Friday, May 6, 2011
Reverbed Achers assignment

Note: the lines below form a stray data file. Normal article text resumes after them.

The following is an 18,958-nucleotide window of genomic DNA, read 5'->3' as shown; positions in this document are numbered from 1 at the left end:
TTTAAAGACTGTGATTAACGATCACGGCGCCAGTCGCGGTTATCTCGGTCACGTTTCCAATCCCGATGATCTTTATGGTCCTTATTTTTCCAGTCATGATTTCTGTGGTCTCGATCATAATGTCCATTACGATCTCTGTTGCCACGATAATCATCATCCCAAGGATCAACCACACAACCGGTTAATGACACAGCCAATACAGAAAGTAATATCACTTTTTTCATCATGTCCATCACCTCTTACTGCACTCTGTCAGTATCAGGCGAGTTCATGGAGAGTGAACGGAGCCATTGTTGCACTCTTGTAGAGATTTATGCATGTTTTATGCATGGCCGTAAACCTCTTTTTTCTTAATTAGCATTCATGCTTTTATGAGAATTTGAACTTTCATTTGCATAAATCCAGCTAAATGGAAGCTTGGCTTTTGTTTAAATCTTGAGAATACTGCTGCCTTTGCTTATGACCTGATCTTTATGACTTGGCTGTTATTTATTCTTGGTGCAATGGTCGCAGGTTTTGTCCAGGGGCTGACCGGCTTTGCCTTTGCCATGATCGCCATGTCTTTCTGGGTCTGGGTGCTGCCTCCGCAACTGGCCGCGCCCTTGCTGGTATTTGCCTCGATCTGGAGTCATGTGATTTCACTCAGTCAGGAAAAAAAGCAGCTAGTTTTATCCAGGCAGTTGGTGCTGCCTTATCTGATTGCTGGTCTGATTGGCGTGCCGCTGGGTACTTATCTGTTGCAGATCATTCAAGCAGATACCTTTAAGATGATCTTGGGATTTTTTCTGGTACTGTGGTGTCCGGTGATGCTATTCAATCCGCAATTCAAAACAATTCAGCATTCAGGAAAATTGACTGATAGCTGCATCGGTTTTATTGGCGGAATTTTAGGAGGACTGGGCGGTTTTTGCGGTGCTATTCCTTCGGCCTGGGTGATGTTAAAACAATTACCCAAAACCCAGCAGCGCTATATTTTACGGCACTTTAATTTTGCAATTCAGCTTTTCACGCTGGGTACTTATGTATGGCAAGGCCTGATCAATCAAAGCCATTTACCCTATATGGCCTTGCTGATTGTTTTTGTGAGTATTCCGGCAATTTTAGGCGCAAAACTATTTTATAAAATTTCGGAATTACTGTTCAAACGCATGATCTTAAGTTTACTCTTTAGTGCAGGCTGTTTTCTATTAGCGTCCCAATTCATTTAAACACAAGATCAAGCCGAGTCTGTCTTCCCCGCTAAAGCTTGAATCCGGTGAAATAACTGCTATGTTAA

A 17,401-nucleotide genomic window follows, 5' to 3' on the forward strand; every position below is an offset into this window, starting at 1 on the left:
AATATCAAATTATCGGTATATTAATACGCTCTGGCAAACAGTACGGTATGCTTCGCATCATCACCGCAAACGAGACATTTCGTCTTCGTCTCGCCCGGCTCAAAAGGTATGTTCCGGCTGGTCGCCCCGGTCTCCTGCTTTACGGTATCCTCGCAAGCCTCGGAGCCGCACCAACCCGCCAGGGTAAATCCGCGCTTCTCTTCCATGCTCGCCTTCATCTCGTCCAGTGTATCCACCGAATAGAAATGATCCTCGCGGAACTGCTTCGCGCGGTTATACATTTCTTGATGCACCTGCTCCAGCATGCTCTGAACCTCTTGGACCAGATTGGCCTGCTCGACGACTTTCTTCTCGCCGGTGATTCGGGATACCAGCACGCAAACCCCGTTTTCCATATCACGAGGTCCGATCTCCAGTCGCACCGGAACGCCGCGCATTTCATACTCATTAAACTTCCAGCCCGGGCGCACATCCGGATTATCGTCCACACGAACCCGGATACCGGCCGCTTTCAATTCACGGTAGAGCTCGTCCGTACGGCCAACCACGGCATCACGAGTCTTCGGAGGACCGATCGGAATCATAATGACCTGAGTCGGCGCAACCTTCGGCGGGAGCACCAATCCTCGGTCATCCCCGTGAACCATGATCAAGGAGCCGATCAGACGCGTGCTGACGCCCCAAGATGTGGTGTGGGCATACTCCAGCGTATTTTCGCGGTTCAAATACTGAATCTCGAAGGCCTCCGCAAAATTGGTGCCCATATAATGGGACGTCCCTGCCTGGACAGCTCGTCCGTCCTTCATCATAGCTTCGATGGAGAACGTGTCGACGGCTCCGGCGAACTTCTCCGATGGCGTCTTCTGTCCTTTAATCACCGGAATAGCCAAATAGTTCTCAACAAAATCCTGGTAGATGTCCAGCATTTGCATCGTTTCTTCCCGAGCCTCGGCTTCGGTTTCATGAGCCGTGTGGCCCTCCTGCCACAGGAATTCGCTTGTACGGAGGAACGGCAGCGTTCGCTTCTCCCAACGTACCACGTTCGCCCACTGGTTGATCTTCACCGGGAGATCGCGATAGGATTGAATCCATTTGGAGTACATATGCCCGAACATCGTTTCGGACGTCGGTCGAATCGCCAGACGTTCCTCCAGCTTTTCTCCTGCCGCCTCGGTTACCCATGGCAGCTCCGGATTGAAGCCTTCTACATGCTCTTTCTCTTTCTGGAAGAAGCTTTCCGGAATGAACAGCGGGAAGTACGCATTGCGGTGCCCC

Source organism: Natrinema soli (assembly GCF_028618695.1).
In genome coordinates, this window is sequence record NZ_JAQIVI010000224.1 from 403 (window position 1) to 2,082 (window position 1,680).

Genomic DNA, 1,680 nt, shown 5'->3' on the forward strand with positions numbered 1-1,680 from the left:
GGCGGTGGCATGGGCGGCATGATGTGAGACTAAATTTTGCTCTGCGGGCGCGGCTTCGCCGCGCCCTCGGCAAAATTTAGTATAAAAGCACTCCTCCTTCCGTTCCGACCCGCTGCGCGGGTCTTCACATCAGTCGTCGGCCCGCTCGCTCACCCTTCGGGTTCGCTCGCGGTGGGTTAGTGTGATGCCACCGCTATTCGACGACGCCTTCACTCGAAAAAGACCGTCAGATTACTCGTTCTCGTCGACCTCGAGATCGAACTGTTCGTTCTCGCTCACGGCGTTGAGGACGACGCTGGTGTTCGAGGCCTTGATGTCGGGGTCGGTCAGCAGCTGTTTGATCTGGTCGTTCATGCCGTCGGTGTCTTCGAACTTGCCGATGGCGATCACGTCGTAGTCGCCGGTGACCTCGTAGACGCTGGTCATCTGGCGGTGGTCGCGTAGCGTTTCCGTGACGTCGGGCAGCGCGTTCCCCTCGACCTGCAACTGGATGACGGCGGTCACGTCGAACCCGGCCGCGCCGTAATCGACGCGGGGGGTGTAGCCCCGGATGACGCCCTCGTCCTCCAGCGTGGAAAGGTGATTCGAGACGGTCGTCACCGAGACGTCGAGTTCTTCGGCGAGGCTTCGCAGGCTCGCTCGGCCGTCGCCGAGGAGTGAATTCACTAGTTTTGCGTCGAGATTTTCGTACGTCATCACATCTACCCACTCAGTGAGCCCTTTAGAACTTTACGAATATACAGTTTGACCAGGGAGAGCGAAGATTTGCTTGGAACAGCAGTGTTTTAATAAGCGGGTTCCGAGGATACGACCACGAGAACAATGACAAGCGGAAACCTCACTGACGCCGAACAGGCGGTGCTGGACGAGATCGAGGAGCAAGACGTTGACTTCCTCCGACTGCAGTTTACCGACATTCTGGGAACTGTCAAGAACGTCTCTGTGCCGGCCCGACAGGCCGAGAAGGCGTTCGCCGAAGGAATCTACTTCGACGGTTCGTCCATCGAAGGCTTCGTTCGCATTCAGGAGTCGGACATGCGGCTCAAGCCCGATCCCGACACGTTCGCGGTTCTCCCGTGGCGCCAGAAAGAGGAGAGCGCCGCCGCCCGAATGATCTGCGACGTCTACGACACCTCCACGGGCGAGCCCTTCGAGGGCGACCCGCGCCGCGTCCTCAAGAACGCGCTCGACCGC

While his work looks a bit weird, and might not be taken as seriously as he likes, Reverand Ethan Acres makes some interesting pieces of art. They could be considered pieces of junk, as he himself says he’s a thrifty person and tries to save money where ever he can, but that doesn’t necessarily mean he’s not an artist. One the one hand, He tries to get people to enjoy god and religion, usually avoiding fire and brimstone like sermons in favor of happier aspects of God and Christ, so to speak. While on the other, he does want his work taken seriously, as it’s meant to have his audience think and wonder about things, as he likes it when his art or sermons stir people up, as he says. Quite a few critics and artist think he’s poking fun at religion with his pieces, but he strongly denies this, saying he means no offense to his religion at all. He reminds me a bit of Richard Serra, both seeming to make pieces that want the “throw the audience off center” to intentionally make them view their world differently, or like the videos of Pipilotti Rist, both having pieces that start out, or are first seen as, fairly funny, but as the audience watches on, they see that there is a serious message and tone to thing. He does preaches different passages from the bible in different ways, such as locusts that have toy stinger missiles, dog tags, and military helmets and another with stitched together pink vinyl car seats into pigs with glowing red eyes and twitching tongues. While at the same time he does sermons that seem to be works of performance art, such as his one called Ultraman, where he preaches about another verse in the bible, yet replaces words and names with things from the T.V. show, making it relatable to something fairly modern to people so as to keep the attention of his congregation. He knows that he’s not a particularly popular artist or preacher, both worlds seeing him as too jolly, or maybe too “out there”, and he knows if he were to be as Buddhist, or turn to more traditional Christian preachings, he would be embraced easily by both of the worlds he walks in. But he prefers to do things his way, happily taking about his own short comings as opposed to demeaning others for theirs, most of the time counting himself among the sinners of the world for his occasional over indulgence in things, but still this makes him stand out, showing him off as one as a person who realizes his faults, admits them, then tries to help others either with memorable sermons or pieces of art made with twenty five plastic deer and Wal-Mart fans.